“A healthy society is good for everyone. … Helping your community is good for business. It's why some countries thrive. When communities thrive, businesses thrive.”
Jamie Dimon, CEO of JPMorgan Chase, made these remarks a few months ago in the Equality Lounge at the World Economic Forum. How prescient they proved to be. On the other side of the world, people were experiencing the first ripples of a pandemic that would soon sweep across the planet.
Over the course of a few short months, the impact of COVID-19 has taken over most of our lives. Attending an international event such as the World Economic Forum in Davos, sitting shoulder to shoulder with people from around the world, feels like an alternate reality right now. People are grappling with life-changing circumstances, personal loss, job insecurities, anxiety, illness and insolvency. Business is anything but usual.
To go back to Dimon’s words, a healthy society is good for everyone. How can we, as marketers, contribute to a healthier society in these profoundly trying times? The first and most crucial step sounds deceivingly simple: Just be human.
At a time when people are missing the human connection, this is the greatest gift we can give to our customers, colleagues and ourselves. “I’ve been studying the workplace for over 20 years. I never thought we would get to a point where going to work would feel like such a privilege,” said workplace expert Erica Keswin in our recent Virtual Equality Lounge. While we have entered protection mode and retreated into our homes for the safety of our communities, we still haven’t lost that desire for human connection—and that’s where marketers can provide a value-add.
To find out how brands are turning the theory of human connection into business practice, we spoke with Stephanie Buscemi, chief marketing officer of Salesforce. Below are her top takeaways.
Do: Focus on empathy
Right now, when many people are at their most vulnerable, it is our job first and foremost to be empathetic and support them in any way we can. “I’ve told everyone on my team that our No. 1 job is to help our customers right now,” says Buscemi. “Always be helpful.
“At the end of the day, I believe Maya Angelou’s quote that people will never forget how you made them feel,” she continues. “I keep that quote at the forefront of my mind. We have to remember that everyone is going to have a different journey on COVID-19. Geographically, we all will experience it at different times. Having sensitivity to that and being thoughtful is critical.”
Don't: Retrofit for our current reality
These aren’t normal times, and businesses must pivot accordingly. “I don’t want people moving old ideas into our new reality,” says Buscemi. “We need to rethink the way we’re working. In the first couple weeks [of social distancing measures], we—like everyone else—were retrofitting our existing ways. Now, every week, we are reimagining how we’re going to do our work in this virtual world.”
While retrofitting is an initial coping mechanism, it’s not a recipe for long-term success. Customers want products and services that reflect their current reality. “Talking to customers every day,” she says, “it feels like too many are taking existing processes and making tweaks here and there.”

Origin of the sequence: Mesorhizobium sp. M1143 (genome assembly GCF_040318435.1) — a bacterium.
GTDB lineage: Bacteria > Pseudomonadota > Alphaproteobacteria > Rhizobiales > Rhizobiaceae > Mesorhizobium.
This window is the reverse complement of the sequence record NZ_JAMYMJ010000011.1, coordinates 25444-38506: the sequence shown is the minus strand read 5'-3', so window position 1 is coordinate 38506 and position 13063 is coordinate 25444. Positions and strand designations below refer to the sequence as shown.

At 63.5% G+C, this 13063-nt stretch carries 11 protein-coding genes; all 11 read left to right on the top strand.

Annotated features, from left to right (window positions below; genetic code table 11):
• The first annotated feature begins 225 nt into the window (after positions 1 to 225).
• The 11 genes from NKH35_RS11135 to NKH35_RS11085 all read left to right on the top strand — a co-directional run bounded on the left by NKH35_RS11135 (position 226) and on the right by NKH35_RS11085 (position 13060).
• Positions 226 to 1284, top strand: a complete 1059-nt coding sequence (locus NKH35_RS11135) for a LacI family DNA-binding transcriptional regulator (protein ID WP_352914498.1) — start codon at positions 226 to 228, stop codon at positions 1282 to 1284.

Do: Innovate with intention
“Right now, being relevant to our customers and what they’re currently dealing with is our top priority. Is what we have for them really going to help them right now? If it’s not, get out of their way,” Buscemi advises.
While the pandemic has pushed most companies out of their comfort zone, some leaders may be able to use this time as a springboard for innovation, she says: “The reality is that this time is ripe with opportunity to innovate—and leaders will be tested on that.
When in doubt: Tap into your feminine leadership qualities
Although women make up less than 7 percent of world leaders, this minority has earned widespread recognition for their handling of the pandemic. Female leaders on both the global and local stages have been praised for their decisive, communicative and relational response to COVID-19.
As numerous bodies of research show, women are more likely than men to have a transformational leadership style. This means that they, to use the American Psychological Association's phrasing, “act more like a good teacher or coach and encourage creative solutions to problems.” If there was ever a time for each of us to tap into our feminine leadership qualities, this is it.
Buscemi agrees: “A lot of the leadership qualities required right now happen to be in the wheelhouse of women. People need effective communication more than anything, and women tend to be very strong communicators. People want transparency, set expectations, decision-making and action.”
She also points to the high emotional intelligence of women. “Women are great readers of people. We are in challenging times, and being on the pulse of that is more important now than ever,” she says. “If you don’t have the emotional quotient to understand where people are coming from, you can’t help them.”
To go back to Dimon’s words, a healthy society is good for everyone. Right now, our No. 1 job is to do our part to contribute to a healthy society and help our communities, families, friends, colleagues and customers. And perhaps the most impactful North Star for marketers to follow during these trying times is also the simplest one: to be human.